The embarrassment, for one, is gone. In the Portland dining scene right now — and around the world? — it seems that you’ll find more creativity in the approach to, more pride in the presentation of, more interest in the search for new (or return to old) cuts and pieces and parts of, and in general more excitement about meat than about any other comestible.
Even a cursory glance through the menus of the newest, hippest, and most talked about restaurants around the city reads like an anatomy lesson: pig feet and tail, beef tongue and heart, livers and sweetbreads, and of course shanks, steaks, ribs, and bellies of basically anything that bleats, moos, oinks, or quacks. (And fois gras, despite the recent fracas, seems to be here to stay. Clyde Common servers are kind enough to tell us that — if we’re feeling the need — we can add foie gras butter to anything.)
But the really interesting thing is that all of this seems to be happening at a time when bad news about recalled beef — or about the ecology of our carnivorous appetites more generally — hits every day.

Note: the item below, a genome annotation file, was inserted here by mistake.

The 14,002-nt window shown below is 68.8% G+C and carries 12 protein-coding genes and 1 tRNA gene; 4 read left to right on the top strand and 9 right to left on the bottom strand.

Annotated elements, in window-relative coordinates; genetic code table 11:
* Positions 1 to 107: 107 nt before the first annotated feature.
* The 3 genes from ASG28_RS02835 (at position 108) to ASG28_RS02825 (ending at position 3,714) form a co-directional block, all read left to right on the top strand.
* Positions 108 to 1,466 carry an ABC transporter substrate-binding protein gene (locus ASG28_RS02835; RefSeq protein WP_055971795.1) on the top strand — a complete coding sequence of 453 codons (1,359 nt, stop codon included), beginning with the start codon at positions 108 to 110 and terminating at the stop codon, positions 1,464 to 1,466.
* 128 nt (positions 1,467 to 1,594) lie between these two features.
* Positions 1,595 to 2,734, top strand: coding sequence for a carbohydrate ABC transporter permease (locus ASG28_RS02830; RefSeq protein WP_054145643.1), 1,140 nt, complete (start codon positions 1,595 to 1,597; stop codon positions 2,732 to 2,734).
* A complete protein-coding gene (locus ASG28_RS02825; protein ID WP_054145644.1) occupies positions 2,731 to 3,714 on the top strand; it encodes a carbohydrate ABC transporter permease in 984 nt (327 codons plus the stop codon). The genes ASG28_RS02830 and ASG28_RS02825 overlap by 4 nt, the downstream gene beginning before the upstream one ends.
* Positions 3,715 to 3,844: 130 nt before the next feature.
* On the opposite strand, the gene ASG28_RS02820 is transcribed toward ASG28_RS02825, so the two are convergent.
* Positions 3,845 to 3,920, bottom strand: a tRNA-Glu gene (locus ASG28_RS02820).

Is it possible that the ranks of unabashed carnivores are growing even as vegetarians and vegans gain in number? Each of the butchers, chefs, ranchers, and distributors that I’ve talked to in the last few days pointed out that they know vegetarians who’ve recently fallen off the veggie wagon. (And they tell me bacon is the most common gateway drug.) Have you noticed this? If not, how does meat-crazy Portland square with the seemingly simultaneous ascendance of a meatless life? Is it possible that both are happening at the same time?
And what about you? Do you see poetry in pork belly — as long as it’s raised locally and sourced from a rancher you know by name? Have you come back to duck confit because nothing will else do? Are you honoring animals… by eating snout to tail?
- Gabriel Rucker: Chef of Le Pigeon
- Cory Carman: Co-owner of Wallowa Valley Grass-Fed
- Benjamin Dyer: Owner of Viande Meats & Sausage and partner in Simpatica